Game On! with Cody & John -- This podcast hasn't been around as long as the previous three, but recently reached the 50-episode mark and shows no signs of slowing down. Self-proclaimed "regular guys" Cody Jones and John Richard pull you into their conversations as if you were a friend sitting in their living-room chatting about games. Amazingly, Cody sounds eerily like my childhood next-door neighbor (Mike Rajnik) and even tosses out similar witty remarks. It's kinda freaky, but it also pulled me in to listen to the show more closely from the beginning. One great thing about the show is that it's an easy listen, and never drones on too long, falling into that 60-90 minute listening sweet-spot more often than not. I really like the new, free-wheeling conversation format that Cody & John have switched to, and I hope they stick with that as it helps differentiate them from my other favorite gaming podcasts.  

There are also several gaming-related shows that haven't been on the podcast scene for 5 years, but are definitely worth your listening time. If I had to choose a "best of the rest", it would include these podcasts:

Gameopolis -- Episode #1 of this podcast got me hooked because these guys went "old school" and listed several old classics among their favorite games of all time. It's refreshing to see gamers who aren't purely smitten by "the cult of the new" when it comes to tabletop games. Their regular "dusty old box" segment is a real treat. Another big plus is that Mark and Jeff don't take themselves too seriously and come across as down-to-earth guys who would be fun to game with. I also love that they keep their main shows around 60 minutes in length, and supplement those with shorter "game session reports". The session reports give you the feel of how a particular game plays without the hosts needing to spend 30 minutes on a boring, blow-by-blow rules regurgitation. Well done guys; looking forward to future episodes.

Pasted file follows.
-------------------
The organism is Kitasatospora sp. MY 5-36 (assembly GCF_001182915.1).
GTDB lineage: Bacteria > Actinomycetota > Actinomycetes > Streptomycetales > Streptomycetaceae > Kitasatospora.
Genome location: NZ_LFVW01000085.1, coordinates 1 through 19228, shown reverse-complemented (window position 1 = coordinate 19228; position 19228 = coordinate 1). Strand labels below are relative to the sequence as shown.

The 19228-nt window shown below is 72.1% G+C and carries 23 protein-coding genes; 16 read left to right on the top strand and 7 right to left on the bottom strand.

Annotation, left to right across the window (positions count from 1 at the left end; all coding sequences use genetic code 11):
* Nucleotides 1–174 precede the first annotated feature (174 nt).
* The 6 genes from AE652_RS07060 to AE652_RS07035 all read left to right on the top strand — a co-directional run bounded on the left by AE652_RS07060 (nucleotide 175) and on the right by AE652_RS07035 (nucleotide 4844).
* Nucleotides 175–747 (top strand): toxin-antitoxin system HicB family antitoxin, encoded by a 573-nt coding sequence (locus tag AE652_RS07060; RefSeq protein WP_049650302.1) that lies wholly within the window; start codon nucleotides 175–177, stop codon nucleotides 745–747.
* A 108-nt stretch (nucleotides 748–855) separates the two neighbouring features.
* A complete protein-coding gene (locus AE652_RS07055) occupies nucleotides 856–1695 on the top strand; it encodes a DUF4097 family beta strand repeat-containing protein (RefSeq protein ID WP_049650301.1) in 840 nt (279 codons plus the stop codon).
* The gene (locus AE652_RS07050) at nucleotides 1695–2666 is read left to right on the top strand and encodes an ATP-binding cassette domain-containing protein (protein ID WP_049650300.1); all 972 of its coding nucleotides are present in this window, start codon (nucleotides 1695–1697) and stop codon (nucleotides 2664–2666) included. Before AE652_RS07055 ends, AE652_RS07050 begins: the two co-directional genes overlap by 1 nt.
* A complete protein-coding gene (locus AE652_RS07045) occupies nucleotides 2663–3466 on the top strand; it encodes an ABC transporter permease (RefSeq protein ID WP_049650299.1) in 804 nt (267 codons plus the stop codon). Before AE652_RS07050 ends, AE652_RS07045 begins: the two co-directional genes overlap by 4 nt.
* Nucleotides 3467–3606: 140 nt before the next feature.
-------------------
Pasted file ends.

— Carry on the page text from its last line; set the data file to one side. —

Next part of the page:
D6 Generation -- I'm torn between loving this show and hating it. Why? On the one hand, it's really well-produced, colorful, often hilarious and thought-provoking, and nobody does in-depth game reviews any better than the D6G gang (Russ, Craig, and Raef). Craig Gallant really cracks me up. I admire the fact that these guys are unabashed mini-gamers and lovers of Ameritrash games; they speak to my tastes more often than not. What bugs me about the D6G is the length of the shows. They're too friggin long. Who has the time to sit down and listen to a 3 or 4 hour show? Not me. So far too often, the podcast sits on my playlist untouched, until I can miraculously find a free night to hide from my wife and listen to a whole show. Less is sometimes more guys.  

Noisemaker -- Of all the gaming podcasts that I regularly listen to, this one is the most "home-spun labor of love" of the batch. While the show lacks the production values of the Dice Tower or Spiel or D6G, it makes up for that with truly interesting content. Bert's love of miniature wargaming shines through. He's a do-it yourselfer and willingly shares his ideas about rules design, particularly his own home-made rules. I really enjoy when Bert voices his likes/dislikes about various mass-market rules systems. Always insightful, enlightening, and never boring, Noisemaker is highly recommended if you're a wargamer who likes to dabble in all aspects of the hobby. 

So tabletop gamers, why not do yourself a favor and take some time to check out these great podcasts? I'm sure you'll learn a thing or two about games that you never knew before, and will gather some great tips on games worth playing and adding to your collection.